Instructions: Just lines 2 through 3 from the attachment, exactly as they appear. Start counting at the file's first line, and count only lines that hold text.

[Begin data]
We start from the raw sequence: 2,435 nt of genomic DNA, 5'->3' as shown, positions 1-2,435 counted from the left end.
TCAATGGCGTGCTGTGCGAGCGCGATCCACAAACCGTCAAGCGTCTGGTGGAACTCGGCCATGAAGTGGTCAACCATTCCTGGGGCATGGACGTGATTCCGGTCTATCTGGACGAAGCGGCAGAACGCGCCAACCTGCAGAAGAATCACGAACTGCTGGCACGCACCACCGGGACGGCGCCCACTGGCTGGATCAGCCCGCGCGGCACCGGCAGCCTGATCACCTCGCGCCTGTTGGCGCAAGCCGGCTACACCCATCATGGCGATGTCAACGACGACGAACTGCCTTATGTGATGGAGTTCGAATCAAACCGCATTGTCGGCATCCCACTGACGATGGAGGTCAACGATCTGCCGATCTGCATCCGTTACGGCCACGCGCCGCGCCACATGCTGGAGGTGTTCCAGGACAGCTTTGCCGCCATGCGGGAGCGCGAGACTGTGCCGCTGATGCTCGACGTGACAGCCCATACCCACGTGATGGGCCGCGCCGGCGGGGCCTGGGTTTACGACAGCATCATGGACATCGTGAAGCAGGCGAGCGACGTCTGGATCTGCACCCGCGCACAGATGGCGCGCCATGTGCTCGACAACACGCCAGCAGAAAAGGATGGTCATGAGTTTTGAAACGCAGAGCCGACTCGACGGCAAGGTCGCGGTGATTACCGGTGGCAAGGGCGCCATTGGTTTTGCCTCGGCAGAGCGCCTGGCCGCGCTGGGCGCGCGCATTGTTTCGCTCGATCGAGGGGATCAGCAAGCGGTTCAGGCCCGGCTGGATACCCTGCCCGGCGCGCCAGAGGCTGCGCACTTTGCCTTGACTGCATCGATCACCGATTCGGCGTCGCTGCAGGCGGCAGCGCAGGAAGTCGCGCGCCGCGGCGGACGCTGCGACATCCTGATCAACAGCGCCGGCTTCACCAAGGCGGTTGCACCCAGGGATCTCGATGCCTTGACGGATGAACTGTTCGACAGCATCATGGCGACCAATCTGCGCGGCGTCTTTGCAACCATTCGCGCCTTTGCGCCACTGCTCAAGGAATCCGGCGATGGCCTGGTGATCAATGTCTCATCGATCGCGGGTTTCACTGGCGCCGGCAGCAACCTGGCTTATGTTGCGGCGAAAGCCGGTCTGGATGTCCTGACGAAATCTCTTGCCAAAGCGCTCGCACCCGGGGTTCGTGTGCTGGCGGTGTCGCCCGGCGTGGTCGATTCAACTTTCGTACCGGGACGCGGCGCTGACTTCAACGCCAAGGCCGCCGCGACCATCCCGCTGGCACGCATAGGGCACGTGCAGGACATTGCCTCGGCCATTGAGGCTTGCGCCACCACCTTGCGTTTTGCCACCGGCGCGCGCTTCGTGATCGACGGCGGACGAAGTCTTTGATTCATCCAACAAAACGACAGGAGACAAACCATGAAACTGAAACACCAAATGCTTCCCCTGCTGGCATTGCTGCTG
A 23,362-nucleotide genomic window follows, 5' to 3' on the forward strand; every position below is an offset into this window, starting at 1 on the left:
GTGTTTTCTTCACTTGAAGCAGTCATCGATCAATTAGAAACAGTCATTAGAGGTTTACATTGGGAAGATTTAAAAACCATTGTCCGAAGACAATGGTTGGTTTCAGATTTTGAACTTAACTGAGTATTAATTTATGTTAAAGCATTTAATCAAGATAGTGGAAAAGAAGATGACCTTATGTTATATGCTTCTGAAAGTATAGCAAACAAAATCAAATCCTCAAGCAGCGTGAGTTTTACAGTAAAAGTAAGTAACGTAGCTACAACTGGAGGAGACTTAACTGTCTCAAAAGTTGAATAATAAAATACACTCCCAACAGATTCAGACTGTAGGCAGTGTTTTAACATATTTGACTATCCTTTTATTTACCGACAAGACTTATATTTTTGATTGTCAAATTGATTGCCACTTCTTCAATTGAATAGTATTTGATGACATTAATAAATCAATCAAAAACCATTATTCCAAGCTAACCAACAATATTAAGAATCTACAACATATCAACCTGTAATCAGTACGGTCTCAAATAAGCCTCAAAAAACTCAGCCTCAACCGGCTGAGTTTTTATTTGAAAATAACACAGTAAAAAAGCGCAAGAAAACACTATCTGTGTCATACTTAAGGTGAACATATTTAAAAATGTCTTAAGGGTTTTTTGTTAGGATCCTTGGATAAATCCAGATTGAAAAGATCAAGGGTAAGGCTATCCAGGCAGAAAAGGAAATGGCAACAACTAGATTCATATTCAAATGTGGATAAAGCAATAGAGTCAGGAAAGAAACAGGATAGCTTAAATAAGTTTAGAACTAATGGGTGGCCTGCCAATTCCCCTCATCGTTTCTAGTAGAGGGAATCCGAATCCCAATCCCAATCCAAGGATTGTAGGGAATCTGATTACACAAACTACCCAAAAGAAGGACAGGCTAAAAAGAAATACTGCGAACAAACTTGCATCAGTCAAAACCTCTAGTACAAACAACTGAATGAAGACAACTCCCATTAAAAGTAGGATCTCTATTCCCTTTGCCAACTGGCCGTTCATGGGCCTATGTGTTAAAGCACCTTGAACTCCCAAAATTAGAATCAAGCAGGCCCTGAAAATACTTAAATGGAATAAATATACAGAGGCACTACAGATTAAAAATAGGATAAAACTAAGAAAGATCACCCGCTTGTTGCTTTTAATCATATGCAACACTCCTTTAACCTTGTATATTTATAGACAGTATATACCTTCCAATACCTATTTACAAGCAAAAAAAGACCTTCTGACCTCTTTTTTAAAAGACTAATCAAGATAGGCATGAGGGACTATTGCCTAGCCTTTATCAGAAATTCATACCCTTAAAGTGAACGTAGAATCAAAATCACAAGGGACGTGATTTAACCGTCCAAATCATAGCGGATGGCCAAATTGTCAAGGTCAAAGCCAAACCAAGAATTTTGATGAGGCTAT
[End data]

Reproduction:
TCAATGGCGTGCTGTGCGAGCGCGATCCACAAACCGTCAAGCGTCTGGTGGAACTCGGCCATGAAGTGGTCAACCATTCCTGGGGCATGGACGTGATTCCGGTCTATCTGGACGAAGCGGCAGAACGCGCCAACCTGCAGAAGAATCACGAACTGCTGGCACGCACCACCGGGACGGCGCCCACTGGCTGGATCAGCCCGCGCGGCACCGGCAGCCTGATCACCTCGCGCCTGTTGGCGCAAGCCGGCTACACCCATCATGGCGATGTCAACGACGACGAACTGCCTTATGTGATGGAGTTCGAATCAAACCGCATTGTCGGCATCCCACTGACGATGGAGGTCAACGATCTGCCGATCTGCATCCGTTACGGCCACGCGCCGCGCCACATGCTGGAGGTGTTCCAGGACAGCTTTGCCGCCATGCGGGAGCGCGAGACTGTGCCGCTGATGCTCGACGTGACAGCCCATACCCACGTGATGGGCCGCGCCGGCGGGGCCTGGGTTTACGACAGCATCATGGACATCGTGAAGCAGGCGAGCGACGTCTGGATCTGCACCCGCGCACAGATGGCGCGCCATGTGCTCGACAACACGCCAGCAGAAAAGGATGGTCATGAGTTTTGAAACGCAGAGCCGACTCGACGGCAAGGTCGCGGTGATTACCGGTGGCAAGGGCGCCATTGGTTTTGCCTCGGCAGAGCGCCTGGCCGCGCTGGGCGCGCGCATTGTTTCGCTCGATCGAGGGGATCAGCAAGCGGTTCAGGCCCGGCTGGATACCCTGCCCGGCGCGCCAGAGGCTGCGCACTTTGCCTTGACTGCATCGATCACCGATTCGGCGTCGCTGCAGGCGGCAGCGCAGGAAGTCGCGCGCCGCGGCGGACGCTGCGACATCCTGATCAACAGCGCCGGCTTCACCAAGGCGGTTGCACCCAGGGATCTCGATGCCTTGACGGATGAACTGTTCGACAGCATCATGGCGACCAATCTGCGCGGCGTCTTTGCAACCATTCGCGCCTTTGCGCCACTGCTCAAGGAATCCGGCGATGGCCTGGTGATCAATGTCTCATCGATCGCGGGTTTCACTGGCGCCGGCAGCAACCTGGCTTATGTTGCGGCGAAAGCCGGTCTGGATGTCCTGACGAAATCTCTTGCCAAAGCGCTCGCACCCGGGGTTCGTGTGCTGGCGGTGTCGCCCGGCGTGGTCGATTCAACTTTCGTACCGGGACGCGGCGCTGACTTCAACGCCAAGGCCGCCGCGACCATCCCGCTGGCACGCATAGGGCACGTGCAGGACATTGCCTCGGCCATTGAGGCTTGCGCCACCACCTTGCGTTTTGCCACCGGCGCGCGCTTCGTGATCGACGGCGGACGAAGTCTTTGATTCATCCAACAAAACGACAGGAGACAAACCATGAAACTGAAACACCAAATGCTTCCCCTGCTGGCATTGCTGCTG
A 23,362-nucleotide genomic window follows, 5' to 3' on the forward strand; every position below is an offset into this window, starting at 1 on the left: